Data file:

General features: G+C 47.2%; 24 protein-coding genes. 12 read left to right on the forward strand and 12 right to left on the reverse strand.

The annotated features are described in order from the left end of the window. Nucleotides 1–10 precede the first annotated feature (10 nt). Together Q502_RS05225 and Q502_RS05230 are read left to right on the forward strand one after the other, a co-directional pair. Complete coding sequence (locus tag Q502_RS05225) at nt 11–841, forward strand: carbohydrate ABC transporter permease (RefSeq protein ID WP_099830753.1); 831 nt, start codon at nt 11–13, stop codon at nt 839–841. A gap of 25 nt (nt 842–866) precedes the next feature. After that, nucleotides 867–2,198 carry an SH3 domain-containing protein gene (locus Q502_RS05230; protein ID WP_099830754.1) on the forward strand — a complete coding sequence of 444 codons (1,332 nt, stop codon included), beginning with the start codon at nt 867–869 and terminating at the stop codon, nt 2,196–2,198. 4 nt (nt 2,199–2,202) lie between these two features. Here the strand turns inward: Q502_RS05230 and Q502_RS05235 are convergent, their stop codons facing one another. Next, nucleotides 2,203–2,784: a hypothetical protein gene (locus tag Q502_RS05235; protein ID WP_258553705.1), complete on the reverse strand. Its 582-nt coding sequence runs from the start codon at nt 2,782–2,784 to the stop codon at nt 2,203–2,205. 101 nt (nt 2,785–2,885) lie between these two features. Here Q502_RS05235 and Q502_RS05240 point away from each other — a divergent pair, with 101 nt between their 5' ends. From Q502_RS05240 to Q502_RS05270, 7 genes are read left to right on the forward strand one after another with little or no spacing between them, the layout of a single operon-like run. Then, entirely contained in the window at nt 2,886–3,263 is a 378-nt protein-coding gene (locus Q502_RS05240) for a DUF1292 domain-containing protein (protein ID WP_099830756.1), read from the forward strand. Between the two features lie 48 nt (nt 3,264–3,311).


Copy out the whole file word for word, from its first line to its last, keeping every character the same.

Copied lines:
General features: G+C 47.2%; 24 protein-coding genes. 12 read left to right on the forward strand and 12 right to left on the reverse strand.

The annotated features are described in order from the left end of the window. Nucleotides 1–10 precede the first annotated feature (10 nt). Together Q502_RS05225 and Q502_RS05230 are read left to right on the forward strand one after the other, a co-directional pair. Complete coding sequence (locus tag Q502_RS05225) at nt 11–841, forward strand: carbohydrate ABC transporter permease (RefSeq protein ID WP_099830753.1); 831 nt, start codon at nt 11–13, stop codon at nt 839–841. A gap of 25 nt (nt 842–866) precedes the next feature. After that, nucleotides 867–2,198 carry an SH3 domain-containing protein gene (locus Q502_RS05230; protein ID WP_099830754.1) on the forward strand — a complete coding sequence of 444 codons (1,332 nt, stop codon included), beginning with the start codon at nt 867–869 and terminating at the stop codon, nt 2,196–2,198. 4 nt (nt 2,199–2,202) lie between these two features. Here the strand turns inward: Q502_RS05230 and Q502_RS05235 are convergent, their stop codons facing one another. Next, nucleotides 2,203–2,784: a hypothetical protein gene (locus tag Q502_RS05235; protein ID WP_258553705.1), complete on the reverse strand. Its 582-nt coding sequence runs from the start codon at nt 2,782–2,784 to the stop codon at nt 2,203–2,205. 101 nt (nt 2,785–2,885) lie between these two features. Here Q502_RS05235 and Q502_RS05240 point away from each other — a divergent pair, with 101 nt between their 5' ends. From Q502_RS05240 to Q502_RS05270, 7 genes are read left to right on the forward strand one after another with little or no spacing between them, the layout of a single operon-like run. Then, entirely contained in the window at nt 2,886–3,263 is a 378-nt protein-coding gene (locus Q502_RS05240) for a DUF1292 domain-containing protein (protein ID WP_099830756.1), read from the forward strand. Between the two features lie 48 nt (nt 3,264–3,311).